WILLIAM RUTHERFORD: A holiday cake

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“Just try it,” Grandma Mackenzie giggles as she offers me a bite of her 10-week, alcohol-drenched fruitcake. I accept a small slice of the dark, dense, rum-soaked bread, take a whimsical sniff and wonder out loud if an 8-year-old should consume something with this much alcohol? My mom nods approvingly at my question, so I place the entire piece in my mouth and begin to chew. My mom is wrong.

Inhaling the Jamaican spice rum fumes, I cough violently, spitting crumbs of candied cherries, pineapples, figs and walnuts into my surprised grandmother’s hair. Her giggles turn quickly to yells.

“Control your child,” my grandmother screams at my mother who immediately grabs my arm and pulls me toward the door to ensure the remaining contents of my mouth hit the ground instead of my grandmother’s face.

As I struggle to catch my breath, I look up and notice my mom is crying. Once again, the actions of one of my mother’s children create anger and disappointment in her mother-in-law, something lost on the innocence of a little boy.

Fruitcake will prove to create disappointment throughout my life. In fourth grade, I receive a fruitcake in our classroom Christmas gift exchange. I remember as if it was today, holding the cake in my little hands while watching in disbelief as other kids laugh unwrapping dolls, trucks, candy and toys. I remember thinking, “Fruitcake isn’t a gift; it’s food. What kind of kid gives another kid food as a gift?”

Christmas is my favorite holiday, and each year as a child I am excited to join my neighbors at the Christmas Fair in our hometown. Being a lover of food and everything Christmas, I eagerly enter the fruitcake-eating contest. Sitting next to my friends Gener and Marty, I eye the oversized piece of cake on the plate in front of me and strategize how to eat the dark molasses bread before my buddies. The bell rings and I quickly bow my head and begin to devour the cake with hands tied behind my back.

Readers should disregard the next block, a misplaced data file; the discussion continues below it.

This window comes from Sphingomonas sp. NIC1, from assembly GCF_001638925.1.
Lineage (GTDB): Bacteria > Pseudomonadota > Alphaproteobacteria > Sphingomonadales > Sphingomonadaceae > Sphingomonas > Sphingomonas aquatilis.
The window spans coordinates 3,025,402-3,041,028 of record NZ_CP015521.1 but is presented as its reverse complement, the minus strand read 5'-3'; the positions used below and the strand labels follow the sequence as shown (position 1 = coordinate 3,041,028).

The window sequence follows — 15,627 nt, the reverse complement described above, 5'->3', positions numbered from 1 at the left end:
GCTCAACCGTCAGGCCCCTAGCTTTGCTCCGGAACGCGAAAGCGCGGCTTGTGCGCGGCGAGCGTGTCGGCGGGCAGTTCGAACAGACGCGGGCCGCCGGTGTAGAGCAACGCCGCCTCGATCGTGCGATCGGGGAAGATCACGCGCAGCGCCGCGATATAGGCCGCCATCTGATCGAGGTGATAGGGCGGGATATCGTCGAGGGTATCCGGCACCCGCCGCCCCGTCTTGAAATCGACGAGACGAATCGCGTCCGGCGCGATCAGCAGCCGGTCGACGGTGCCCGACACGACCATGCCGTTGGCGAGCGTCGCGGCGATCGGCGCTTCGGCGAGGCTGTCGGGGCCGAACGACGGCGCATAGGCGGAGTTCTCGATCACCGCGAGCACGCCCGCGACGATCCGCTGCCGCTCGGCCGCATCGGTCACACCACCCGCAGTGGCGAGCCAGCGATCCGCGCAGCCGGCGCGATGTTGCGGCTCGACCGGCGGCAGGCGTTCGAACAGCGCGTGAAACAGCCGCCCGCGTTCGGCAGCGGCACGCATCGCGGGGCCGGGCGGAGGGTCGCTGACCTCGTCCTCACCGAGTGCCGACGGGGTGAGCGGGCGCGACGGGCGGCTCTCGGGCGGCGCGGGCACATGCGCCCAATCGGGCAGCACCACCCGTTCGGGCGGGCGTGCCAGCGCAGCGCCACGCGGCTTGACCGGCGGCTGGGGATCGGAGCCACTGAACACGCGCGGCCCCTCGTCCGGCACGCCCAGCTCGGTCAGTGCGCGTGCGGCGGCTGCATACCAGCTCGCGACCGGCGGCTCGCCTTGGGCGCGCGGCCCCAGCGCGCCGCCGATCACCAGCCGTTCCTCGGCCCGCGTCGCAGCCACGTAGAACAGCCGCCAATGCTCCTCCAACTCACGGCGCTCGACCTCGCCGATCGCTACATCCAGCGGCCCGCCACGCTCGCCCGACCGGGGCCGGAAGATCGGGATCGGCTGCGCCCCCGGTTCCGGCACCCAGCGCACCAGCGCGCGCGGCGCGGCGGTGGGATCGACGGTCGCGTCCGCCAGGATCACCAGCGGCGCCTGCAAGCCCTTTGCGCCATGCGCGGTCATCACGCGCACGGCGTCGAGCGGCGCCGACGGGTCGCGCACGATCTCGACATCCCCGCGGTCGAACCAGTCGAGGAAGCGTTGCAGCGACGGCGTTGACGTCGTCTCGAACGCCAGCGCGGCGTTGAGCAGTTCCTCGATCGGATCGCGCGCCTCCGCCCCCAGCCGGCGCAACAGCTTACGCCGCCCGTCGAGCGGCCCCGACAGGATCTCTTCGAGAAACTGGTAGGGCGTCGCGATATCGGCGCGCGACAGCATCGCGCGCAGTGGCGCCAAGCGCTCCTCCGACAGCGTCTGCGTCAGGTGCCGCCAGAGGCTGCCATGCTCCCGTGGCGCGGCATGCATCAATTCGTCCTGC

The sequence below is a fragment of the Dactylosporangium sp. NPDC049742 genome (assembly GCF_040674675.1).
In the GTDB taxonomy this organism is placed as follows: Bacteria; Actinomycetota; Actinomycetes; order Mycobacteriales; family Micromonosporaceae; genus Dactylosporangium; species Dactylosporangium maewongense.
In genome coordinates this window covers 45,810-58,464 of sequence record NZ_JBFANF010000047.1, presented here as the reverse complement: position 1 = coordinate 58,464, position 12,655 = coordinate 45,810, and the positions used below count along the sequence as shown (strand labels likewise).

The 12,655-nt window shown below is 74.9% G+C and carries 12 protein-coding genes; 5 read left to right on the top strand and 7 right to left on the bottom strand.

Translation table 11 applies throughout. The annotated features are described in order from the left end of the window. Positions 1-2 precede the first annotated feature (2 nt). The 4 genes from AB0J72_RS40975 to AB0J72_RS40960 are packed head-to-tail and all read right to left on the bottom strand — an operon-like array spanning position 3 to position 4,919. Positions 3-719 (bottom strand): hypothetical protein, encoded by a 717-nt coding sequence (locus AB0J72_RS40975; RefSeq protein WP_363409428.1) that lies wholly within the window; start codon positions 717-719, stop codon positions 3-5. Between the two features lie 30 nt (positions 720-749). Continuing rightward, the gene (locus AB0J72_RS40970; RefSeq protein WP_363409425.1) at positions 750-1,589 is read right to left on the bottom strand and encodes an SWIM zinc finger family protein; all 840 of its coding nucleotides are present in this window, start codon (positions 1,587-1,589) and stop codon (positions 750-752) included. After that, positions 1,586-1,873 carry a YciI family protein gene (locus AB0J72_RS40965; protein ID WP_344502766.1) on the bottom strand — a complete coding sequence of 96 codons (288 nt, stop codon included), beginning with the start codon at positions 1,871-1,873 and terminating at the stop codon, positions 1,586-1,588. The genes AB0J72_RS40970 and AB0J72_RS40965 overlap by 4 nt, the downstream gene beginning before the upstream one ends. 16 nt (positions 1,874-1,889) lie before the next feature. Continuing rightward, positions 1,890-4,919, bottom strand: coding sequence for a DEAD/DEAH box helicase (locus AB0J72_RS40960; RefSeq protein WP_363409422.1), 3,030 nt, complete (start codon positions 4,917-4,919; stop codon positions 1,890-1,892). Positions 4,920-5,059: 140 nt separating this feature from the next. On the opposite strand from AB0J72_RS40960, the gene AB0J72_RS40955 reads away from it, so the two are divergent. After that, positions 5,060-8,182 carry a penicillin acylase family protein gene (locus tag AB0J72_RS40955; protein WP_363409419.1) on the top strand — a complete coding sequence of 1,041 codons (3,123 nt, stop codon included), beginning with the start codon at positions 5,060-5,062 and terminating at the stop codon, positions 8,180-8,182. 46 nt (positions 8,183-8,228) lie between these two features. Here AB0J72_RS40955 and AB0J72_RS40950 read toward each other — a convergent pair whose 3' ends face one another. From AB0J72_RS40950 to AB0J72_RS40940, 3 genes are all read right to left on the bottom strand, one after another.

Bite after bite the cake quickly disappears and I feel victory within my reach, when suddenly, without warning, what once was consumed is now reversing its path and exiting my body. Embarrassed and ashamed I run out of the fair.

In the clear, cold winter air I catch my breath and search for solace. As I begin to relax in the quiet winter snow, I hear Grandma Mackenzie tell my mom, “You should not let that boy eat fruitcake. It just doesn’t agree with him.” My mom nods in agreement.

Being an adventurous eater, I wish to reverse my past negative experience with fruitcake. I believe if I make the cake, it will be delicious and I will be able to celebrate this traditional cake of Christmas once more.

On Black Friday, my daughter and I buy the ingredients for the world’s best fruitcake and on the following Sunday, begin a new Rutherford family tradition. We bake four cakes, each slightly different, bound each cake in cheesecloth, soak each cake in rum and wrap each cake in foil.

Christmas morning will tell the tale. Either I celebrate the world’s most delicious fruitcake with morning coffee and Christmas carols or I will throw up. I guess time will tell?

I borrow this recipe from the Mayo Clinic. I play with it a bit by adding more and less fruit, different juices and make one with all wheat flour. You can delete the rum and add apple juice instead if you wish to avoid the alcohol. If you choose not to use the rum, serve immediately after removing the cake from the pan.

Ingredients

2 cups assorted chopped dried fruit, such as cherries, currants, dates or figs

1/2 cup unsweetened applesauce

1/2 cup crushed pineapple

Zest and juice of 1 medium orange

Zest and juice of 1 lemon

1/2 cup rum

2 tablespoons real vanilla extract

1/4 cup sugar

1/4 cup milled flax (flaxseed flour)

1/2 cup oat flour (can make by putting rolled oats in a food processor)

1 cup whole-wheat pastry flour

1/2 teaspoon baking soda

1/2 teaspoon baking powder

1/2 cup crushed or chopped walnuts

Directions

In a medium bowl, combine dried fruit, applesauce, pineapple, rum, fruit zests and juices, and vanilla. Let soak for 15 to 20 minutes.

In a large bowl, mix sugar, milled flax, oat flour, pastry flour, baking soda and baking powder. Pour fruit and liquid mixture into dry ingredients and stir to combine. Add egg and walnuts and stir to combine.

Pour the mixture into a loaf pan lined with parchment (baking) paper and bake at 325 degrees for 1 hour, or until toothpick inserted in the center comes out clean. Let the fruitcake rest for 30 minutes before removing it from the pan. Wrap in cheesecloth, soak with rum, wrap in foil and allow to “mature” for 4-10 weeks, reapplying rum every other week.

• • •

Send comments or other suggestions to William Rutherford at bprutherford@hotmail.com or visit pensiveparenting.com.

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